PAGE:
Wetting properties of liquid lithium on select fusion relevant surfaces

P. Fiflis, A. Press, W. Xu, Daniel Andruczyk, Davide Curreli, David N Ruzic

Research output: Contribution to journalArticle

Abstract

Research into lithium as a plasma facing component material has illustrated its ability to engender low recycling operation at the plasma edge leading to higher energy confinement times. Introducing lithium into a practical fusion device would almost certainly require the lithium to be flowing to maintain a clean lithium surface for gettering. Several conceptual designs have been proposed, like the LiMIT concept of UIUC (Ruzic, 2011). Critical to the implementation of these devices is understanding the interactions of liquid lithium with various surfaces. For a device that relies on thermoelectric magnetohydrodynamic drive, such as the LiMIT concept, two of the critical interactions are the wetting of materials by lithium, which may be characterized by the contact angle between the lithium and the surface, and the relative thermopower between lithium and potential substrate materials. Experiments have been performed into the contact angle of liquid lithium droplets with various surfaces, as well as methods to decrease the contact angle of lithium with a given surface. The contact angle, as well as its dependence on temperature was measured. For example, at 200°C, tungsten registers a contact angle of 130°, whereas above its wetting temperature of 350°C, the contact angle is less than 80°. Glow discharge cleaning of the target surface as well as evaporation of a thin layer of liquid lithium onto the surface prior to performing wetting measurements were both found to decrease the wetting temperature.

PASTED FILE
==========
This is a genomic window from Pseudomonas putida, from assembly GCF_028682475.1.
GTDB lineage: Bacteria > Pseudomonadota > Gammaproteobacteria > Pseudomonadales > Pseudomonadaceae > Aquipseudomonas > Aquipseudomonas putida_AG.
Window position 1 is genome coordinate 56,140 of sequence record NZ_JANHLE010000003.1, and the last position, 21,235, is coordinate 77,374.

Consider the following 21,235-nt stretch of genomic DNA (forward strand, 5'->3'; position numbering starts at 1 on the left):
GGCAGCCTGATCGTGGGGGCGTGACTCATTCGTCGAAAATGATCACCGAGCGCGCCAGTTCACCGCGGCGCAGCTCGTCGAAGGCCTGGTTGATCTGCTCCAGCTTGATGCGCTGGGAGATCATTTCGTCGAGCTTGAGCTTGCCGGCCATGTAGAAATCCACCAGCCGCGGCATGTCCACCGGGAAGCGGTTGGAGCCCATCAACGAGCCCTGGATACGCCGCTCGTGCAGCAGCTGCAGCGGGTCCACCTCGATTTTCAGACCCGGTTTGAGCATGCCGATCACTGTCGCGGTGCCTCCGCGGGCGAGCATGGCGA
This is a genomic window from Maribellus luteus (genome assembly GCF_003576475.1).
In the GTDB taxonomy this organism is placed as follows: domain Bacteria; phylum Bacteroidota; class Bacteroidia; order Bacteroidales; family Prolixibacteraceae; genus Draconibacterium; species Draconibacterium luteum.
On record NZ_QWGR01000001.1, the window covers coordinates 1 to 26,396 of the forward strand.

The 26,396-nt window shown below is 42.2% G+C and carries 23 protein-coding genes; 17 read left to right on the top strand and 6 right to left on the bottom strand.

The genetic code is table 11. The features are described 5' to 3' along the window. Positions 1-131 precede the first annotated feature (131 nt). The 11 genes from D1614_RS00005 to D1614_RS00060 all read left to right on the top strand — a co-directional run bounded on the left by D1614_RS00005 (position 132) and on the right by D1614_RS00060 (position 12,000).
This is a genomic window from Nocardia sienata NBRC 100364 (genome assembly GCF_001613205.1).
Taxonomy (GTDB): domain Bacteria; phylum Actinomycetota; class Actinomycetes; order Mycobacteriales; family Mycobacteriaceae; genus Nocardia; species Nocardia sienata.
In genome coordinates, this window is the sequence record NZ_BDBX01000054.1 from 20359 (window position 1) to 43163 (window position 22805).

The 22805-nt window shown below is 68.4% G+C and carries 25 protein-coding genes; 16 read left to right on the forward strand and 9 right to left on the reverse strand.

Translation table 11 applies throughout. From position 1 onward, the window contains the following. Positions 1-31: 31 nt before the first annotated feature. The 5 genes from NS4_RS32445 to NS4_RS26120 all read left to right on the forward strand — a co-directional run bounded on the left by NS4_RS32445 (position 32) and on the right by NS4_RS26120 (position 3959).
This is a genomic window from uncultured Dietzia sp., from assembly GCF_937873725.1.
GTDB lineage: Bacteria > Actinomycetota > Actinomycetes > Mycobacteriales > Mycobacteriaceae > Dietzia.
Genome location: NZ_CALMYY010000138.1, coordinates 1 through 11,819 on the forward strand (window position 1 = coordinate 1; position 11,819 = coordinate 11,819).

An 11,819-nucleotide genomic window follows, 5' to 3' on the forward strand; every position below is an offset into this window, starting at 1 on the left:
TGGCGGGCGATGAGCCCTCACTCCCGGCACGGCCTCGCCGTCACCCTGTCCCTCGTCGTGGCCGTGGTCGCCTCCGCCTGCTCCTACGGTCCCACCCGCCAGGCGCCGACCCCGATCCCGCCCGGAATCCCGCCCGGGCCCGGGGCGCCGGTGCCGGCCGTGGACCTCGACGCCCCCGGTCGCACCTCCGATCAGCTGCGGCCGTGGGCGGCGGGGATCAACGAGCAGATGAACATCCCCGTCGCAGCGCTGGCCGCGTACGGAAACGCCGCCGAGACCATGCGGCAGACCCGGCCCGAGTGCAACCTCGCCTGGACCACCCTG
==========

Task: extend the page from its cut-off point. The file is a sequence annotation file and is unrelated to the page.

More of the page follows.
Original languageEnglish (US)
Pages (from-to)2827-2832
Number of pages6
JournalFusion Engineering and Design
Volume89
Issue number12
DOIs
StatePublished - Dec 1 2014

Keywords

  • Contact angle
  • Lithium
  • Plasma facing components
  • Wetting

ASJC Scopus subject areas

  • Civil and Structural Engineering
  • Nuclear Energy and Engineering
  • Materials Science(all)
  • Mechanical Engineering

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